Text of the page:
October 27, 1944
    2. Place of Birth:
      Watertown, South Dakota
    1. Education:
      B. A., University of Arizona, 1966; M. Ed. in Library Science, University of Arizona, 1970
    2. Website:

Read an Excerpt

Taking the Fifth

Chapter One

The aid car was there, sitting next to the railroad track with its red light flashing. But for the guy on the ground, the guy lying on his stomach with his face in the cinders and dirt beside the iron rails, it was far too late for an aid car. He didn't need a medic.

What he needed was a medical examiner. And a homicide detective.

That's where I came in, Homicide Detective J.P. Beaumont, of Seattle P.D. I was there along with my pinch-hitting partner, Detective Allen (Big Al) Lindstrom. After working until midnight on our regular shift, we had been called back when the body was found. Now we were standing by, waiting for Dr. Howard Baker, King County's medical examiner, to arrive on the scene.

Doc Baker isn't a morning person, and this was very early morning. It was ten to five on a cool summer day, just after the longest day of the year. Although the horizon was hidden from view by the Alaskan Way Viaduct directly above us, a predawn glow was breaking up the darkness around us, and the waterfront odor, heavy with wet creosote, filled my nostrils.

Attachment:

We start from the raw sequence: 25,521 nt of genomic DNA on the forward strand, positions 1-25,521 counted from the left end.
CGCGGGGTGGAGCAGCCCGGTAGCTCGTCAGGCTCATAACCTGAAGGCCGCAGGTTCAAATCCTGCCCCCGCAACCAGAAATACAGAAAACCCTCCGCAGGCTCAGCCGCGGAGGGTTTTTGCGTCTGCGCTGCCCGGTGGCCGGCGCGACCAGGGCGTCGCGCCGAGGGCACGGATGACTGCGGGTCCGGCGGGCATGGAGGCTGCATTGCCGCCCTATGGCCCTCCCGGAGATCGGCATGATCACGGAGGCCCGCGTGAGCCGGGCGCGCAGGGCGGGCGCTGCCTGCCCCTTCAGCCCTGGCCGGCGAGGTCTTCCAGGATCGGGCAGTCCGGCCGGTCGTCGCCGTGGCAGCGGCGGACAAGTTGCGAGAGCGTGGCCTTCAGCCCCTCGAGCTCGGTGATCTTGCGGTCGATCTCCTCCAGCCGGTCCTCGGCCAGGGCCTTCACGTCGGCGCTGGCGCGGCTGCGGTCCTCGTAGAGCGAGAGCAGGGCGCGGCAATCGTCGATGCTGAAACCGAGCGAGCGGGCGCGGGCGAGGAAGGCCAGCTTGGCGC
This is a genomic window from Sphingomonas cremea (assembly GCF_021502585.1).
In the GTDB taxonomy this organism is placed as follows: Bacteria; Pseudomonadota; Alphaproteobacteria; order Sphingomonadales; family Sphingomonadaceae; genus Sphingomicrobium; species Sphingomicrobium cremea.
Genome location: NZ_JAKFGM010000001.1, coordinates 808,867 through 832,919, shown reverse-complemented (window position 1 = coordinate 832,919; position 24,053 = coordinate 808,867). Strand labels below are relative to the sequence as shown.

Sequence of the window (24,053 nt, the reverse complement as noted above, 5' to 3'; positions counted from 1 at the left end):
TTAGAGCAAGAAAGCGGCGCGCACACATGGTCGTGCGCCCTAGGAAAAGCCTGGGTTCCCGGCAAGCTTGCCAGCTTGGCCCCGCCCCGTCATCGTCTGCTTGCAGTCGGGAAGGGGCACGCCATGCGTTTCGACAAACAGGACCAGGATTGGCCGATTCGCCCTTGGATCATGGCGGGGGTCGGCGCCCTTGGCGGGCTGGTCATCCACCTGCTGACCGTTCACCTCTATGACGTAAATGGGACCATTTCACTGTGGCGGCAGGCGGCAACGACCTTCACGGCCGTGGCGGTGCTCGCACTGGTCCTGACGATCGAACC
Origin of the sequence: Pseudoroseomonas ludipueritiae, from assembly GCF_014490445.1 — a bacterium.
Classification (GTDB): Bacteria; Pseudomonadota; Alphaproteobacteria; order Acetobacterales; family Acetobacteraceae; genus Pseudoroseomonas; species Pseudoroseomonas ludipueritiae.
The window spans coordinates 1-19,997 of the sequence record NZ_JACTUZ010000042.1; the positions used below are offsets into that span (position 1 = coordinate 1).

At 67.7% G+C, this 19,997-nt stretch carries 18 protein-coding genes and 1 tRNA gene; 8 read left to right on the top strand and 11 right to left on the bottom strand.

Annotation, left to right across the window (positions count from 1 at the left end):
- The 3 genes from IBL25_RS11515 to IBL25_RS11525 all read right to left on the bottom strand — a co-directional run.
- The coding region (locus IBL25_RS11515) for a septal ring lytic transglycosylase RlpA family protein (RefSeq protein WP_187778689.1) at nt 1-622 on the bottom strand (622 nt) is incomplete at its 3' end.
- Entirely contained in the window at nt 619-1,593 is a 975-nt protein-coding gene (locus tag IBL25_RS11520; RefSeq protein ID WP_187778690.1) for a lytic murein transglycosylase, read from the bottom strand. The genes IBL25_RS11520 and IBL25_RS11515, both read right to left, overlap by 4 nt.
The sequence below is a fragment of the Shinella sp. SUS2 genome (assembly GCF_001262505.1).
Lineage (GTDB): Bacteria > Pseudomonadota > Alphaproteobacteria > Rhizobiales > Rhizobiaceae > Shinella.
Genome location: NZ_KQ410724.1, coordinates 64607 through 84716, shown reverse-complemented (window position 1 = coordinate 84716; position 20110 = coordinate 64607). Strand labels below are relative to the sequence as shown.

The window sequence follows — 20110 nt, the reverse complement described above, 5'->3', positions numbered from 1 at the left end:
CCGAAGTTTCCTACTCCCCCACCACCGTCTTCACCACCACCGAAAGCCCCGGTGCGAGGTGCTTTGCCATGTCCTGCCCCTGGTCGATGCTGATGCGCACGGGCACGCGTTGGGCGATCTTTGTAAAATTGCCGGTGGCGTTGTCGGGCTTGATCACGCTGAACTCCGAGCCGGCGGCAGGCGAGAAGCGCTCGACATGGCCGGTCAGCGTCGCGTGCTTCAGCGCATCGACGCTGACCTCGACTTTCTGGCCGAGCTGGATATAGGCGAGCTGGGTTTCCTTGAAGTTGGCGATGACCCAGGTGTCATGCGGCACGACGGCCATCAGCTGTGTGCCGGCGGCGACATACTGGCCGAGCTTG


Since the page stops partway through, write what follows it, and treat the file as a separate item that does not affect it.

We waited in a small, hushed group until Doc Baker's dark sedan came tearing through the parking lot and jerked to a stop less than two feet from where we stood. Nobody bothered to move out of the way.

"All right, all right," Baker grumbled, easing his more-than-ample frame out of the car and taking charge. "What have we got?"

"I'm betting on a drunk,"' Big Al told him. "Some wino, from up by the market who got himself clobbered by a passing freight train."

Al was referring to the Pike Place Market, which sat on the bluff directly behind us, a hundred orso steep stair steps above our heads.

The market is a popular Seattle tourist attraction during the day. At night, parts of it still maintain an upscale, touristy atmosphere. But there are other parts of it, dark underbelly parts, that do a Jekyll-and-Hyde routine as soon as the sun goes down. For instance, almost every night the blackberry-bordered parking lot beneath the market itself becomes a savage no-man's-land, a brutal setting for beatings, rapes, and muggings that is all too familiar to officers assigned to the David sector of Seattle P.D.

Doc Baker glowered at Al for a moment. The medical examiner's shock of white hair was uncombed and standing belligerently on end. "We'll see about that," he said, grunting, and rumbled away, dragging a train of technicians as well as a nervous young police photographer in his wake.

A squad car stopped nearby. Two uniformed officers got out and walked over to us. "Any luck finding out who reported it?" I asked.